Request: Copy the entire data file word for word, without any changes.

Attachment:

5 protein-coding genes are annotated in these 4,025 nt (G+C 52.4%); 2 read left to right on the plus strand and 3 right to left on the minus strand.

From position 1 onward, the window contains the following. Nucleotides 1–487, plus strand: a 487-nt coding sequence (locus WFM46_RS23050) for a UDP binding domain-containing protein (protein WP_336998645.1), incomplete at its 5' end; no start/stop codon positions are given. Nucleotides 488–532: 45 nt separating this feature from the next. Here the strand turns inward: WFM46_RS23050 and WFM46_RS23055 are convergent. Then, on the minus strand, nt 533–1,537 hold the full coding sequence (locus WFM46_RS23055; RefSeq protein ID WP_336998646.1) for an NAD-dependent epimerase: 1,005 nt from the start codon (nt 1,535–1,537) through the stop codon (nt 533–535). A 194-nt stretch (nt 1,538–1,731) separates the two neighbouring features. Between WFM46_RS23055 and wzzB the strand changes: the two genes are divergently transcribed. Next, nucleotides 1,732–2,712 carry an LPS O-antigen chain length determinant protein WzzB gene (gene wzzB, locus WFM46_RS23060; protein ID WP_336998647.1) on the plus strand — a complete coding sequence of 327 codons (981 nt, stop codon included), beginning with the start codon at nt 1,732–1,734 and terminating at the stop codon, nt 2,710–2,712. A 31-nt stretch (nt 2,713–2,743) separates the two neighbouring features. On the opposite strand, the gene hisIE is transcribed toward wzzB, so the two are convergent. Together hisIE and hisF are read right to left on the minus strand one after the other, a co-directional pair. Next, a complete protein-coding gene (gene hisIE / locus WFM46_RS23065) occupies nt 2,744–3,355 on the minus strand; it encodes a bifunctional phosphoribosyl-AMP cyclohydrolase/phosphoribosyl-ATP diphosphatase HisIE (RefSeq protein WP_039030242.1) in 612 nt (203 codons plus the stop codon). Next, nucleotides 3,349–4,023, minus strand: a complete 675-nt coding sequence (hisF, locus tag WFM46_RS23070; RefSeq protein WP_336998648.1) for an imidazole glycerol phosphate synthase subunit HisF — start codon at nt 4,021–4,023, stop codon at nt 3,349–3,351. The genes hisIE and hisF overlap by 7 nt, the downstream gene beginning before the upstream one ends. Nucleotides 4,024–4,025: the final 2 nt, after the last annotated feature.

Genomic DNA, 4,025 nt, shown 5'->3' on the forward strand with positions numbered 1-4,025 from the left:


5 protein-coding genes are annotated in these 4,025 nt (G+C 52.4%); 2 read left to right on the plus strand and 3 right to left on the minus strand.

From position 1 onward, the window contains the following. Nucleotides 1–487, plus strand: a 487-nt coding sequence (locus WFM46_RS23050) for a UDP binding domain-containing protein (protein WP_336998645.1), incomplete at its 5' end; no start/stop codon positions are given. Nucleotides 488–532: 45 nt separating this feature from the next. Here the strand turns inward: WFM46_RS23050 and WFM46_RS23055 are convergent. Then, on the minus strand, nt 533–1,537 hold the full coding sequence (locus WFM46_RS23055; RefSeq protein ID WP_336998646.1) for an NAD-dependent epimerase: 1,005 nt from the start codon (nt 1,535–1,537) through the stop codon (nt 533–535). A 194-nt stretch (nt 1,538–1,731) separates the two neighbouring features. Between WFM46_RS23055 and wzzB the strand changes: the two genes are divergently transcribed. Next, nucleotides 1,732–2,712 carry an LPS O-antigen chain length determinant protein WzzB gene (gene wzzB, locus WFM46_RS23060; protein ID WP_336998647.1) on the plus strand — a complete coding sequence of 327 codons (981 nt, stop codon included), beginning with the start codon at nt 1,732–1,734 and terminating at the stop codon, nt 2,710–2,712. A 31-nt stretch (nt 2,713–2,743) separates the two neighbouring features. On the opposite strand, the gene hisIE is transcribed toward wzzB, so the two are convergent. Together hisIE and hisF are read right to left on the minus strand one after the other, a co-directional pair. Next, a complete protein-coding gene (gene hisIE / locus WFM46_RS23065) occupies nt 2,744–3,355 on the minus strand; it encodes a bifunctional phosphoribosyl-AMP cyclohydrolase/phosphoribosyl-ATP diphosphatase HisIE (RefSeq protein WP_039030242.1) in 612 nt (203 codons plus the stop codon). Next, nucleotides 3,349–4,023, minus strand: a complete 675-nt coding sequence (hisF, locus tag WFM46_RS23070; RefSeq protein WP_336998648.1) for an imidazole glycerol phosphate synthase subunit HisF — start codon at nt 4,021–4,023, stop codon at nt 3,349–3,351. The genes hisIE and hisF overlap by 7 nt, the downstream gene beginning before the upstream one ends. Nucleotides 4,024–4,025: the final 2 nt, after the last annotated feature.

Genomic DNA, 4,025 nt, shown 5'->3' on the forward strand with positions numbered 1-4,025 from the left: